The highest security risk comes from network changes, which have consistently been identified in the network industry as the most common cause of network failures. The risk is that an incorrect change within the Internet edge network infrastructure jeopardizes the internal network.
Physical or Converged Internet Edge?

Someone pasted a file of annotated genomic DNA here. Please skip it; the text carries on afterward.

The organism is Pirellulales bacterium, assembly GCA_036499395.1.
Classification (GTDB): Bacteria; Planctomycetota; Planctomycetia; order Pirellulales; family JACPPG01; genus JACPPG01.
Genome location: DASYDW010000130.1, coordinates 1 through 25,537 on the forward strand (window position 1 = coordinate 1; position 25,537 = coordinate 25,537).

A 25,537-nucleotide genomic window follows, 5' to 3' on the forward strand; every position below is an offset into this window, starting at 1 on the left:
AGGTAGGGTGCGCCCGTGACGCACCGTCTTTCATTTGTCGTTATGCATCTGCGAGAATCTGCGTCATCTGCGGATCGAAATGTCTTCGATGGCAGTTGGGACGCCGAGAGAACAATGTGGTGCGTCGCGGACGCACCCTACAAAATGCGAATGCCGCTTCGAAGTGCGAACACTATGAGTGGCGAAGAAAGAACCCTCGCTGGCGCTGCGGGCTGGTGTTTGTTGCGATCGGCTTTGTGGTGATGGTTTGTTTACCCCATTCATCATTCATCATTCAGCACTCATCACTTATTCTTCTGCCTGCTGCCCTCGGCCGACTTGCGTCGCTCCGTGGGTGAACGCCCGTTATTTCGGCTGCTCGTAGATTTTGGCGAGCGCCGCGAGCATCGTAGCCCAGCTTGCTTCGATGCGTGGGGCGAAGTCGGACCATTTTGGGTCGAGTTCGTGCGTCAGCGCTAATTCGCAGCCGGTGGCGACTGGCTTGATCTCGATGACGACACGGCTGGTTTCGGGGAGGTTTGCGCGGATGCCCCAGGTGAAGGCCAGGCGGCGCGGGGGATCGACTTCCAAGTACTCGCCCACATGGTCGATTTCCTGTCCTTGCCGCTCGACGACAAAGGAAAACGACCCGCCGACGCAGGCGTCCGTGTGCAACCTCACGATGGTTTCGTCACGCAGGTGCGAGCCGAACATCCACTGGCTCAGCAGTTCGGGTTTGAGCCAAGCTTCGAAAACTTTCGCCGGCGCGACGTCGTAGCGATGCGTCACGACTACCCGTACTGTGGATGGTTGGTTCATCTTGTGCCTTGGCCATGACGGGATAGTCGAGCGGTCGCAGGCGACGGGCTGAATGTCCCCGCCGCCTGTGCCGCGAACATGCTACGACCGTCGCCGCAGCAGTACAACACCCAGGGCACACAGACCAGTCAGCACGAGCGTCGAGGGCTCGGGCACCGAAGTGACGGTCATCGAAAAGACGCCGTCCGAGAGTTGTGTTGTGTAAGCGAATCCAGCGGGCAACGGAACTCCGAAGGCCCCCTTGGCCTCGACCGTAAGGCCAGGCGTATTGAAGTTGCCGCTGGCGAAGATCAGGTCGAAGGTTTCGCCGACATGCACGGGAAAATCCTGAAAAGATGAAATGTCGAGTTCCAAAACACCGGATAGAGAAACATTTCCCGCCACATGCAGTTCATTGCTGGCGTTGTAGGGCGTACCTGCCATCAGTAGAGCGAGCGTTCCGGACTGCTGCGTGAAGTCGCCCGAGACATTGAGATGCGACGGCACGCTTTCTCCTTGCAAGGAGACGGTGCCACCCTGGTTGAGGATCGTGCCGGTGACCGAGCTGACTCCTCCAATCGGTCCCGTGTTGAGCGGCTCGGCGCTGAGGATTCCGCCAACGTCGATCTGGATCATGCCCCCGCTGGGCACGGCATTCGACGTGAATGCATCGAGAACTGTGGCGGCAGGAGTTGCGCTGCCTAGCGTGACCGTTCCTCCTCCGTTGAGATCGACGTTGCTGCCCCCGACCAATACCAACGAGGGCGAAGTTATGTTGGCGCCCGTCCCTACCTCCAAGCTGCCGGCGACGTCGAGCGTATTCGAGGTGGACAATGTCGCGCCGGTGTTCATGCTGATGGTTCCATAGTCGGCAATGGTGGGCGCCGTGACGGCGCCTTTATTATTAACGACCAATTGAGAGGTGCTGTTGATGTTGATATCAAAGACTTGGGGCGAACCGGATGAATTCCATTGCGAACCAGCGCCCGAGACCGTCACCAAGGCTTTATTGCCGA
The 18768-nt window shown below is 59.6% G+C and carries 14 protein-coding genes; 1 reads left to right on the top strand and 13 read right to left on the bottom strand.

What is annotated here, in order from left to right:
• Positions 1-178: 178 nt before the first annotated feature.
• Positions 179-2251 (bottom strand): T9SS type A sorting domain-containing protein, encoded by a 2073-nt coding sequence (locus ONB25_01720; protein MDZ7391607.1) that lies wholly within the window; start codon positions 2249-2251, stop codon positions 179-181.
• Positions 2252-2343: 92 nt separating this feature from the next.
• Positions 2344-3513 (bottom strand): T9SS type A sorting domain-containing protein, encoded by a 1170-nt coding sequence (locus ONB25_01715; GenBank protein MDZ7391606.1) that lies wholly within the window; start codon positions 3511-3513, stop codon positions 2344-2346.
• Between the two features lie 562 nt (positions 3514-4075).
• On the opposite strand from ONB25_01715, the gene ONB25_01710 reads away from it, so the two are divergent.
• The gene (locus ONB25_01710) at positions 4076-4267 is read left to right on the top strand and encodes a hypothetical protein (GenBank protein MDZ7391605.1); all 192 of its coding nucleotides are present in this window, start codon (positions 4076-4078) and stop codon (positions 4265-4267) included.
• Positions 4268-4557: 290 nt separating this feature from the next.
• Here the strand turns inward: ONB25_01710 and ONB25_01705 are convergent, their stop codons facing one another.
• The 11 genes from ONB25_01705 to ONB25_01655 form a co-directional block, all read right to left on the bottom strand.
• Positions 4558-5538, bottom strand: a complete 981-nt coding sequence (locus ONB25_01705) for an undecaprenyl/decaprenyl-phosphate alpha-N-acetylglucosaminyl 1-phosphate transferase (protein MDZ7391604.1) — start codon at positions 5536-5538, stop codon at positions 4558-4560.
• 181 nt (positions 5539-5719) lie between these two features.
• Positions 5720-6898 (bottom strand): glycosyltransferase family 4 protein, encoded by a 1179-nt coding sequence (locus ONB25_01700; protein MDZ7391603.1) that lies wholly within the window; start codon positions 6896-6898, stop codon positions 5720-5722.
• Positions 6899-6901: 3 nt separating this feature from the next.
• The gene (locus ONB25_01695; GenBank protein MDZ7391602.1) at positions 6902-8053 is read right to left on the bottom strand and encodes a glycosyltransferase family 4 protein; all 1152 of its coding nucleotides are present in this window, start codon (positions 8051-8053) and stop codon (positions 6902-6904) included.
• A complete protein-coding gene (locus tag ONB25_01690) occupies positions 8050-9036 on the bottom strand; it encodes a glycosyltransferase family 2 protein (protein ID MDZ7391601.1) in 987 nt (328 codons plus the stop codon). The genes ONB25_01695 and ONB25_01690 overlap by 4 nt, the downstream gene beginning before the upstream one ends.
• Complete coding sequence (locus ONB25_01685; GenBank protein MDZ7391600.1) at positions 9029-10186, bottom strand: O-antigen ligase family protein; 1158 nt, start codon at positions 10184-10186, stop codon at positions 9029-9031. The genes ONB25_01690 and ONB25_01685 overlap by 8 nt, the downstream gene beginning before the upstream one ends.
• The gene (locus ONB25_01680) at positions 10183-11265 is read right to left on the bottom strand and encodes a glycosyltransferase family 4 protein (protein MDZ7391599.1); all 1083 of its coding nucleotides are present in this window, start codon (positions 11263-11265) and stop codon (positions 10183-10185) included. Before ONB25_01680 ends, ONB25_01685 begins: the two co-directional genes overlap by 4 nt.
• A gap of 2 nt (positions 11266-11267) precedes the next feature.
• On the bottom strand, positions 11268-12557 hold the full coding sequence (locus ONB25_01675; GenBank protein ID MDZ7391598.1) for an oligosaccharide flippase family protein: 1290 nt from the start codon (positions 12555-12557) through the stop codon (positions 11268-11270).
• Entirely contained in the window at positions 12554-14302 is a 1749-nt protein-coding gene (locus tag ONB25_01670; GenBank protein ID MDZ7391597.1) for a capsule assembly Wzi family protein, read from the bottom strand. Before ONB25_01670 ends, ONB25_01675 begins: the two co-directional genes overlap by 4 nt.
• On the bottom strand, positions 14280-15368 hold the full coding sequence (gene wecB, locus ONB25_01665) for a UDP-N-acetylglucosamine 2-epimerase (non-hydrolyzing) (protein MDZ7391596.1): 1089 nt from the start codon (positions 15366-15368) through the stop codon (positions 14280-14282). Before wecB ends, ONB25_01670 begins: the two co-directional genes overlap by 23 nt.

Is separate physical infrastructure or a converged infrastructure best? Converged network infrastructure for the Internet edge may have some advantages at the initial purchase price (i.e., capital costs). But those advantages are outweighed by the increase in operational costs. There are even times when we’ve seen that smaller individual devices are less expensive than using larger, more expensive devices to build a converged network. Some of the operational risk due to the factors mentioned above can be minimized with various mechanisms like DDoS mitigation. We recommend that you consult with your equipment vendors to determine the best and safest way to implement your Internet edge design.